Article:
Burundi: Secure tenure and land access still challenges for long-term IDPs
Kigoma IDP settlement, Karuzi Province (June 2010, IDMC/Greta Zeender)
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31 December 2012
As of the end of 2012, about 78,800 IDPs were living in around 120 settlements, mainly in northern and central Burundi. The majority were ethnic Tutsis displaced by inter-communal violence following the 1993 coup and the ensuing fighting between government forces and non-state armed groups. There has been no new displacement since 2008.
In 2011, the Ministry of National Solidarity, Refugee Return and Social Reintegration led a profiling exercise of IDPs, intended to inform government support for durable solutions. The survey found that 85 per cent wished to integrate locally, fewer than eight per cent preferred the option of return and a similar percentage preferred settlement elsewhere.
The ownership of much of the land on which IDPs’ settlements were established is disputed, however, and tenure risks are an obstacle to local integration. The government established the National Commission for Land and Other Possessions (Commission Nationale des Terres et autres Biens or CNTB) to find solutions for people who lost land and possessions during the conflict, and it continues to adjudicate on conflicting claims. Progress, however, has been slow and complicated, and to what extent local integration can become a durable solution remains to be seen.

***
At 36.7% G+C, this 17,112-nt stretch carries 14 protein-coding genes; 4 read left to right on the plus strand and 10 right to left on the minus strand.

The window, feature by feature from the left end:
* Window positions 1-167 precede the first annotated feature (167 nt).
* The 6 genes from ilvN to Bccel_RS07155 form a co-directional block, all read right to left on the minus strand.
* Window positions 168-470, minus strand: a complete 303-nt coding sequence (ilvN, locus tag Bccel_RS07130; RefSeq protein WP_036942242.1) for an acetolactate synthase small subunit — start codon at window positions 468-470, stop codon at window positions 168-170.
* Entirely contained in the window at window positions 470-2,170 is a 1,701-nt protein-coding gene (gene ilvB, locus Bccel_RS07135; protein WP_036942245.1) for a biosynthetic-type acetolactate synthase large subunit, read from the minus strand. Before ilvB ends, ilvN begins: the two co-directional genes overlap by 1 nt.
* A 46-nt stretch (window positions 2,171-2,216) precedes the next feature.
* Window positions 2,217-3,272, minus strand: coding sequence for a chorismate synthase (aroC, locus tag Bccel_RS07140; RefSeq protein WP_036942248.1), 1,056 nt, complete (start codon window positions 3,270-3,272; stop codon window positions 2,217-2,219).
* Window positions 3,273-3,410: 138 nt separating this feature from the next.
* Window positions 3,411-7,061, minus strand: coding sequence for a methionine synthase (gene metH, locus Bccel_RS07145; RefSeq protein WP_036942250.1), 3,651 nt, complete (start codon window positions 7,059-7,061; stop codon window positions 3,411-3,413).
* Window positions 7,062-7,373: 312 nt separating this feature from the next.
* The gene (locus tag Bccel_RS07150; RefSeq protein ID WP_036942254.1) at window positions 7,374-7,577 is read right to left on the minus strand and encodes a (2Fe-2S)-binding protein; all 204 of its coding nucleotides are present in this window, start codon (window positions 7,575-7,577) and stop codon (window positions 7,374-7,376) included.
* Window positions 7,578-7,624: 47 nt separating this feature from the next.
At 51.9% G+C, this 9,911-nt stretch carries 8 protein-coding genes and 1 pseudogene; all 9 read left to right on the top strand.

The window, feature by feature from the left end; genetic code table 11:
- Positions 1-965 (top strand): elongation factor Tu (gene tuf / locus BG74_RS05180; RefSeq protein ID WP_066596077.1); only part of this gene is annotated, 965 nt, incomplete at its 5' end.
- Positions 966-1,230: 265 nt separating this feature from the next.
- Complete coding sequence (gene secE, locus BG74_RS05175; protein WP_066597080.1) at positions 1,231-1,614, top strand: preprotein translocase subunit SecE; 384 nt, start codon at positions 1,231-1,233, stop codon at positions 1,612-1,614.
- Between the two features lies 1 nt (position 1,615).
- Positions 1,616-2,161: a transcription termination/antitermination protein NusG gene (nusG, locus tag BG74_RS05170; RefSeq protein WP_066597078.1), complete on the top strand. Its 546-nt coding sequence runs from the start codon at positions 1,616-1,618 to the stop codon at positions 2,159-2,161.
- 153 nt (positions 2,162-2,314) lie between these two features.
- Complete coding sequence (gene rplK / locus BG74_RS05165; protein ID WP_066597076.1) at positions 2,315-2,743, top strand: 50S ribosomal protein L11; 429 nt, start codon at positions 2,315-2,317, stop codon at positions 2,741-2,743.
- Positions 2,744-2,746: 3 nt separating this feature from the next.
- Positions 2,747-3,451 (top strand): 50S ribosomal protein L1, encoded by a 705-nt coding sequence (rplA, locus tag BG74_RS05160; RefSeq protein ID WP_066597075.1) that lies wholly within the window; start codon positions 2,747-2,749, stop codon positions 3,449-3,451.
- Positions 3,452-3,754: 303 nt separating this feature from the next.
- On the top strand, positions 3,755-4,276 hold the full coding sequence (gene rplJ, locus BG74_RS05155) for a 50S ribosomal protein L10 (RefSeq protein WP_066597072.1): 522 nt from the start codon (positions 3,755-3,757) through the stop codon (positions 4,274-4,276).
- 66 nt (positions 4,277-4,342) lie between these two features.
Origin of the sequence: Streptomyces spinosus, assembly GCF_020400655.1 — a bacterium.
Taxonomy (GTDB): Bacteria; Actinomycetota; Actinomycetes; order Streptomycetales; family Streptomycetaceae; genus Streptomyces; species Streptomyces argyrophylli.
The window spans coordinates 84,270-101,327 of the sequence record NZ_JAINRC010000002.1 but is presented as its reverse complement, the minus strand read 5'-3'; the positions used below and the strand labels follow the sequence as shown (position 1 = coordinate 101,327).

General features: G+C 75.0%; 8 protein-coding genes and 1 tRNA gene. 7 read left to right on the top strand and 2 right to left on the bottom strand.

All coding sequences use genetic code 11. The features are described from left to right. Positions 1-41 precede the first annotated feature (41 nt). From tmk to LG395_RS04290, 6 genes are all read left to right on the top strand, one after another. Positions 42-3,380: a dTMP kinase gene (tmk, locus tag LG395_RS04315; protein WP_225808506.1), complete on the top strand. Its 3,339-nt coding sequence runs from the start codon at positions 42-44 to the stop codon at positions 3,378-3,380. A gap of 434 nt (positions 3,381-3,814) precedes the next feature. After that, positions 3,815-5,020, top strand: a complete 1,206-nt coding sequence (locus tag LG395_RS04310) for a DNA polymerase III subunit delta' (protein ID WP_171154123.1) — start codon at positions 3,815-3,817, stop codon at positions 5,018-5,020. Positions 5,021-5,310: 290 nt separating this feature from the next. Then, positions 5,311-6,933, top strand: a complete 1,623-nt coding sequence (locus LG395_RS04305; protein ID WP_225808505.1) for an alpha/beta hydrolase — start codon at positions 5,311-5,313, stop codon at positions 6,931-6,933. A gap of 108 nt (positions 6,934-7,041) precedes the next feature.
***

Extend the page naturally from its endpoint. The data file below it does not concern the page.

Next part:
A comprehensive land code enacted in August 2011 should help IDPs identify and certify their land, and a national “villagisation” scheme that began in 2011 was also considered an opportunity to facilitate durable solutions for some IDPs and repatriated refugees. Neither process has progressed as planned, however, and few IDPs have benefited as a result.
Burundi has ratified the Great Lake Pact and it signed the Kampala Convention in 2009. The process of ratifying the convention is still ongoing, and with considerable numbers of refugees returning from Tanzania over the end of the year, there is an opportunity to renew national efforts towards durable solutions for IDPs and repatriated refugees alike.
30 April 2009: IDPs and returnees displaced again by heavy rains
Some 3,000 IDPs and returnees had to leave
a site at Sabe, close to the capital Bujumbura, as weeks of heavy rains flooded or swept away their makeshift homes. The lack of sanitation facilities aggravated the situation, with rubbish and faeces floating in the stagnant water, and some residents reported waterborne diseases such as diarrhoea and roundworms. The Ministry of National Solidarity, the Evangelist Church and the World Food Programme have distributed relief, but residents described it as inadequate and requested assistance to move to a safer site. The Ministry of National Solidarity said the ministry was planning to move the Sabe residents “soon” to a safer site, but did not give a date. Prior to the flooding, UNHCR indicated